Sanders Plans to Force Companies to Pay Executives Less and Workers More


Presidential hopeful Bernie Sanders announced a new tax plan aimed at bridging the pay gap.

On Monday Sanders' announced the Income Inequality Plan which would tax "companies with exorbitant pay gaps between their executives and typical workers."

"The American people are sick and tired of corporate CEOs who now make 300 times more than their average employees, while they give themselves huge bonuses and cut back on the healthcare and pension benefits of their employees," Sanders said in a statement. "They want corporations to invest in their workers, not just dividends, stock buybacks and outrageous compensation packages to their executives."

The plan comes on the heels of Sanders' separate wealth-tax plan to tax the nation's ultra-rich.

The plan would increase the tax rate by 0.5 percentage points for companies whose ratio falls between 50-to-1 and 100-to-1, up to a 5-point increase for companies whose pay ratio is more than 500-to-1. The tax would apply to all private and publicly held corporations with annual revenue of more than $100 million. Companies would not owe any additional taxes under the plan if they increased annual median worker pay to $60,000 and curbed CEO compensation to $3 million, the Sanders campaign said.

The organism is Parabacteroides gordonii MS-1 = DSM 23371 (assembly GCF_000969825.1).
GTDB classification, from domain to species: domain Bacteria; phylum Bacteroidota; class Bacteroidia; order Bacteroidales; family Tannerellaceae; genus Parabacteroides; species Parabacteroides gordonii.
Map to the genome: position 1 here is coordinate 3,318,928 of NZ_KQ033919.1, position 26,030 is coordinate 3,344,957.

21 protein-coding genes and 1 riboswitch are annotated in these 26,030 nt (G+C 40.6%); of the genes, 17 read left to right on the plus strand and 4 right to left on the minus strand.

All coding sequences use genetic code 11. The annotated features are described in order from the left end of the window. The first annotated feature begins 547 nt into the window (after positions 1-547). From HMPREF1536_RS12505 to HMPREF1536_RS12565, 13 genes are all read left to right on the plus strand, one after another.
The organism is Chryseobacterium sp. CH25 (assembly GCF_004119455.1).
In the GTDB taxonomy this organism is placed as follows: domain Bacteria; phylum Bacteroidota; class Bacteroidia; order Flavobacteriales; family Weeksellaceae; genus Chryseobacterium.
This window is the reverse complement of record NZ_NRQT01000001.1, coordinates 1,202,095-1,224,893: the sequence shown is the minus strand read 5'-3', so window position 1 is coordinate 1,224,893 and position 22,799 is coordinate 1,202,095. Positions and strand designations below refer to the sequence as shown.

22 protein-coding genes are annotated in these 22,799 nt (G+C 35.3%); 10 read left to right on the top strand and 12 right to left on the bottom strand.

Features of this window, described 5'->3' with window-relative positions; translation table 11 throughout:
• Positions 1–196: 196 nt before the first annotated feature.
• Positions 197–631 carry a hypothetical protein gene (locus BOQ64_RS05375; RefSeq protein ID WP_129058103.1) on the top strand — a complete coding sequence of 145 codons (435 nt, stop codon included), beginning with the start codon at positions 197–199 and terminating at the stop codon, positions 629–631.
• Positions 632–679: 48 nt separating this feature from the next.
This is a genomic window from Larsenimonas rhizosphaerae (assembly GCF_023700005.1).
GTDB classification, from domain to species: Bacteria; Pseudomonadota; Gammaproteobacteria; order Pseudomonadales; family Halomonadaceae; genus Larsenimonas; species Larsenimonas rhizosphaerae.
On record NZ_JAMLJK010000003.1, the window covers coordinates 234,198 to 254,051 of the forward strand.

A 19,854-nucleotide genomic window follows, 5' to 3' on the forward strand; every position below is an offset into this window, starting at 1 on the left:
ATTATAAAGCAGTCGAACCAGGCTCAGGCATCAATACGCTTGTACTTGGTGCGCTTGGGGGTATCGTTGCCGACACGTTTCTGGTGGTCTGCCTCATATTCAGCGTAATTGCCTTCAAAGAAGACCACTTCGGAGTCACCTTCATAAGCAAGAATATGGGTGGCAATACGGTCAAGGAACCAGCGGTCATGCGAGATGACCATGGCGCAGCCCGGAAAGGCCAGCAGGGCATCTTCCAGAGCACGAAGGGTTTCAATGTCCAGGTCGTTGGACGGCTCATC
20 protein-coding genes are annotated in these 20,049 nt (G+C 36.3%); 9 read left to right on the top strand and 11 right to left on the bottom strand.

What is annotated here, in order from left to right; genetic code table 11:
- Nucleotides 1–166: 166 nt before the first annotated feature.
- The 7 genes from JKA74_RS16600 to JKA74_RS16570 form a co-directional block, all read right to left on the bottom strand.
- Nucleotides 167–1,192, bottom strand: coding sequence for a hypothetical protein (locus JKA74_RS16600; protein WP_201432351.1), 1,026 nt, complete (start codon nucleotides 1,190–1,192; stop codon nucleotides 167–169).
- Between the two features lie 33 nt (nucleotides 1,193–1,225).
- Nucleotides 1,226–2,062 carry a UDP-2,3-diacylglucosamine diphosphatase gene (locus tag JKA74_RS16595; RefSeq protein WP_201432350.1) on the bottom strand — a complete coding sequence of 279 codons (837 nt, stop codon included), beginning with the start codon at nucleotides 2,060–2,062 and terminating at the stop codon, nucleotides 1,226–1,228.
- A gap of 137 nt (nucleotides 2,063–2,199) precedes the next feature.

Sanders' campaign said the inequality tax would raise an estimated $150 billion over the next decade. The revenue generated from the tax would be used to pay for Sanders' plan to eliminate existing medical debt.

Here's how much more companies would have paid in taxes if the tax plan had been in effect last year, according to the Sanders campaign:

  • McDonald's would have paid up to $110.9 million more.
  • Walmart would have paid up to $793.8 million more.
  • JPMorgan Chase would have paid up to $991.6 million more.
  • Home Depot would have paid up to $538.2 million more.
  • American Airlines would have paid up to $18.8 million more.

"At a time of massive income and wealth inequality, the American people are demanding that large, profitable corporations pay their fair share of taxes," Sanders said. "It is time to send a message to corporate America: If you do not end your greed and corruption, we will end it for you."

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Economics, Finance and Investing